Singaporeans are among the world’s worst sleepers, getting just 6.3 hours of sleep on the weekdays and 6.7 on the weekend, lower than the global average of 6.8 and 7.8 hours respectively and the daily recommended 8 hours. This finding was among others announced by Royal Philips (NYSE: PHG, AEX: PHIA), a global leader in health technology, from its annual global sleep survey in a report, “The Global Pursuit of Better Sleep Health.”
The annual global sleep survey, carried out in conjunction with World Sleep Day (March 15), surveyed over 11,000 adults in Australia, Brazil, Canada, China, France, Germany, India, Japan, the Netherlands, Singapore, South Korea, and the United States to capture attitudes, perceptions, and behaviors around sleep.
Besides being one of the top two nations having insufficient sleep, 70% of Singaporeans describes their sleep as ‘somewhat’ or ‘not at all’ well, and 4 in 10 (39%) say that their sleep has worsened in the past five years. The impact of this is demonstrated daily, with as many as 65% of Singaporeans saying they have experienced several episodes of daytime sleepiness throughout the week.
Stress was the main reason keeping Singaporeans up at night, with 61% of them losing sleep over worry or stress – higher than the 12-country average of 54%. Additionally, other factors that keep Singaporeans up at night include their sleeping environment (35%), a distraction from entertainment such as television, social media (30%) and their partner’s snoring (14%) or sleep schedule (10%).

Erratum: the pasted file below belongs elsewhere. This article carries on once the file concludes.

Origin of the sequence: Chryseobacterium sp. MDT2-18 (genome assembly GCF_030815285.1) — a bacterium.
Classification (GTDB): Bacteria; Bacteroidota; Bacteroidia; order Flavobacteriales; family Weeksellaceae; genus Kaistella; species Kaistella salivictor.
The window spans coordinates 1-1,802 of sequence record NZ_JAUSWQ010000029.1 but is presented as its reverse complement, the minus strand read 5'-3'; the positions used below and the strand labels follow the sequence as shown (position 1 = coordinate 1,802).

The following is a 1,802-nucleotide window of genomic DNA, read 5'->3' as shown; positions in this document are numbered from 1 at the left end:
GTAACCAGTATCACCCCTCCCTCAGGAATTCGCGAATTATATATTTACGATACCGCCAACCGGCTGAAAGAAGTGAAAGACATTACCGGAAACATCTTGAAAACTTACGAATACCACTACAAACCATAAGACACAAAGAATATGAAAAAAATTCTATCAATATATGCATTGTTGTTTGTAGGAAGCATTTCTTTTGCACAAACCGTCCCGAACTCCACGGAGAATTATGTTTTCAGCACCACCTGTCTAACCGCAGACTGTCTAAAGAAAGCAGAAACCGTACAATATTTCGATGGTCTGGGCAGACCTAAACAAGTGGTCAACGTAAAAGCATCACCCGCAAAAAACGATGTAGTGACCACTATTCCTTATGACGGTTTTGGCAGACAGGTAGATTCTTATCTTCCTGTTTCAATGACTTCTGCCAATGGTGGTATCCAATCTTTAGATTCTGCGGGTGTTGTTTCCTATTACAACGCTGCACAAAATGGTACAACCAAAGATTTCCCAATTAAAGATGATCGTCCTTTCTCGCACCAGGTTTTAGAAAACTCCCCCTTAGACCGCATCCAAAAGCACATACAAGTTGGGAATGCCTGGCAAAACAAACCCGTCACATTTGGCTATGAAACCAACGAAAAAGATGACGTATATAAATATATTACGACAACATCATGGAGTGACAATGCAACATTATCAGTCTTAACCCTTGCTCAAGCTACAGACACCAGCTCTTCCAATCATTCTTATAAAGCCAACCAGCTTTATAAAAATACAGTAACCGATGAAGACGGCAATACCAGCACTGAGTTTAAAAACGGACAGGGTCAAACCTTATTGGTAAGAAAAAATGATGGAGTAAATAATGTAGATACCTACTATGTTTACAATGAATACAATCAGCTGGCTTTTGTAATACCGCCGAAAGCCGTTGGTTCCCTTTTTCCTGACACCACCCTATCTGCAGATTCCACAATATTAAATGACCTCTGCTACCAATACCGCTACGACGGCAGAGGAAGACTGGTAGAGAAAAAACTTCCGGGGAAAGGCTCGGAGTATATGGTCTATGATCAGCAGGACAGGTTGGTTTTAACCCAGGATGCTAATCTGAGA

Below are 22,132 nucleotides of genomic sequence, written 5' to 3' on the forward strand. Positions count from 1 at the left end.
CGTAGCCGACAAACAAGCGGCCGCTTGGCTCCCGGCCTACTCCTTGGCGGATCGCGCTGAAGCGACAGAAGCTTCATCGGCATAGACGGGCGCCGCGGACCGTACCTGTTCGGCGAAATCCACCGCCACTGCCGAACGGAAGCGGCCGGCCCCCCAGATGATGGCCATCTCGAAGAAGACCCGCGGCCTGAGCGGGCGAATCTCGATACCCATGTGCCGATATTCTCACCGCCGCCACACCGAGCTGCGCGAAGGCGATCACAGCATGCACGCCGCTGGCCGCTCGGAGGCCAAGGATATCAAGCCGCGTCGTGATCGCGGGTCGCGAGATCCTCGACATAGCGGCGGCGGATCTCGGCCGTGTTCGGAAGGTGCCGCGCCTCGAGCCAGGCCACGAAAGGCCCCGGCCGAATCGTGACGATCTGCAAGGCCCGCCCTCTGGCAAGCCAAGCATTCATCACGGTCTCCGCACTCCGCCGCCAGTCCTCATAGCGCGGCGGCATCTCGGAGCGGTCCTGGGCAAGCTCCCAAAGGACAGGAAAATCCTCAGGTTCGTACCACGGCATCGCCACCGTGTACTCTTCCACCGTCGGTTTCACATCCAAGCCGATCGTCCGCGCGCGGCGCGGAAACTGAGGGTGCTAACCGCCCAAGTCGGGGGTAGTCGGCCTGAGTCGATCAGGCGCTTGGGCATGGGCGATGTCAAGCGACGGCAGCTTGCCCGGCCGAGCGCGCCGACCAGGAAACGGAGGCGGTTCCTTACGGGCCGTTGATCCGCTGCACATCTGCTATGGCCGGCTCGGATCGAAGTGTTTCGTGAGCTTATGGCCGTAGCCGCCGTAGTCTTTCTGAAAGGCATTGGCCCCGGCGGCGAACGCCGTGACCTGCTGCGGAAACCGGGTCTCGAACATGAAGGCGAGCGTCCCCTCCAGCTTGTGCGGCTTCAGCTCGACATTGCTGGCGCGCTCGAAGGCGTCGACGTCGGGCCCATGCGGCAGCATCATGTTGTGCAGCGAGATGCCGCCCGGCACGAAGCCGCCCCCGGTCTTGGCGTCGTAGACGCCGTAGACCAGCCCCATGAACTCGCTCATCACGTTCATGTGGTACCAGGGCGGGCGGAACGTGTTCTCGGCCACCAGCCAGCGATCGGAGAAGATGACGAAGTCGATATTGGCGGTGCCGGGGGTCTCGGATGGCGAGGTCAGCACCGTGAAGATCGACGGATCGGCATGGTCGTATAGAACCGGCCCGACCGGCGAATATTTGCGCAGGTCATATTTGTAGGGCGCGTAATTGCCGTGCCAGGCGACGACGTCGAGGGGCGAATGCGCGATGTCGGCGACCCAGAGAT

Facing such sleep deprivation, 81% of respondents from Singapore say that they want to improve their quality of sleep. To get a night of better sleep, Singaporeans are experimenting with a variety of methods, including instituting a set bedtime/wake-up schedule (28%), reducing their caffeine consumption (25%), playing soothing music (19%), and even sleeping in a different location from their partner (12%). Additionally, 11 % of Singaporeans have also used connected care devices to track their sleeping habits, according to Philips’ Future Health Index (FHI) study.
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The quest for a better night’s sleep
In seeking a better sleep, 43% say they would be willing to use online search engines to learn more about sleep and/or treatments to improve their sleep, 41% would be open to seeing a sleep specialist at a sleep center. Yet, despite the obvious need to address their lack of sleep, sleep issues are often deprioritized. 80% of Singaporeans have not sought help from a medical professional, mainly due to the perceived high costs of sleep consultation (48% ) and treatment (43%).
As a seldom-discussed, under-diagnosed condition, obstructive sleep apnea (OSA) is characterized by repeated interruptions in breathing throughout the sleep cycle and prevents oxygen from reaching the lungs. As many as 1 in 3 Singaporeans suffer from sleep apnea, and 91% have not been diagnosed.
Symptoms of OSA include choking or gasping for air during sleep, loud and persistent snoring and excessive daytime fatigue and poor concentration during the day. If left untreated, sleep apnea can have serious short and long-term health risks including heart disease, type 2 diabetes, stroke and high blood pressure.
Take this one-minute quiz to assess your risk of obstructive sleep apnea (OSA).
For more insight from this year’s survey, view additional findings from this year or last year’s global survey visit here.